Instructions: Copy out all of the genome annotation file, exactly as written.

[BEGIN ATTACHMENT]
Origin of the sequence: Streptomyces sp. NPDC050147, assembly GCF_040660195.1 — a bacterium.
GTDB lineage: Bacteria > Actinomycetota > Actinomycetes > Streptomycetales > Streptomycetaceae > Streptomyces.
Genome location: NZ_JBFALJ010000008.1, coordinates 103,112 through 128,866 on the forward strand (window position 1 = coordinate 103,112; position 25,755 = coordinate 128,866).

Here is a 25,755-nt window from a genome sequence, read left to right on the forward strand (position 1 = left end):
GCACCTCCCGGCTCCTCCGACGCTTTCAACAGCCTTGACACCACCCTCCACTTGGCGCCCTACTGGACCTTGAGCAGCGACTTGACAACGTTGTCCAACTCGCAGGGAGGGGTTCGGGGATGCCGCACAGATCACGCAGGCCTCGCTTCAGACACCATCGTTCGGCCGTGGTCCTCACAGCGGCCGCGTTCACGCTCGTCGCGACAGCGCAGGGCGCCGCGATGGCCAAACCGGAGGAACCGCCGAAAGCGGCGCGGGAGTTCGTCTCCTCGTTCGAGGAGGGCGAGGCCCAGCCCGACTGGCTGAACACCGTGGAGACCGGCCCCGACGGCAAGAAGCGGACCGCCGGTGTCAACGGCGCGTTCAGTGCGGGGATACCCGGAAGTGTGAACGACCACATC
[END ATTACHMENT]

Origin of the sequence: Streptomyces sp. NPDC050147, assembly GCF_040660195.1 — a bacterium.
GTDB lineage: Bacteria > Actinomycetota > Actinomycetes > Streptomycetales > Streptomycetaceae > Streptomyces.
Genome location: NZ_JBFALJ010000008.1, coordinates 103,112 through 128,866 on the forward strand (window position 1 = coordinate 103,112; position 25,755 = coordinate 128,866).

Here is a 25,755-nt window from a genome sequence, read left to right on the forward strand (position 1 = left end):
GCACCTCCCGGCTCCTCCGACGCTTTCAACAGCCTTGACACCACCCTCCACTTGGCGCCCTACTGGACCTTGAGCAGCGACTTGACAACGTTGTCCAACTCGCAGGGAGGGGTTCGGGGATGCCGCACAGATCACGCAGGCCTCGCTTCAGACACCATCGTTCGGCCGTGGTCCTCACAGCGGCCGCGTTCACGCTCGTCGCGACAGCGCAGGGCGCCGCGATGGCCAAACCGGAGGAACCGCCGAAAGCGGCGCGGGAGTTCGTCTCCTCGTTCGAGGAGGGCGAGGCCCAGCCCGACTGGCTGAACACCGTGGAGACCGGCCCCGACGGCAAGAAGCGGACCGCCGGTGTCAACGGCGCGTTCAGTGCGGGGATACCCGGAAGTGTGAACGACCACATC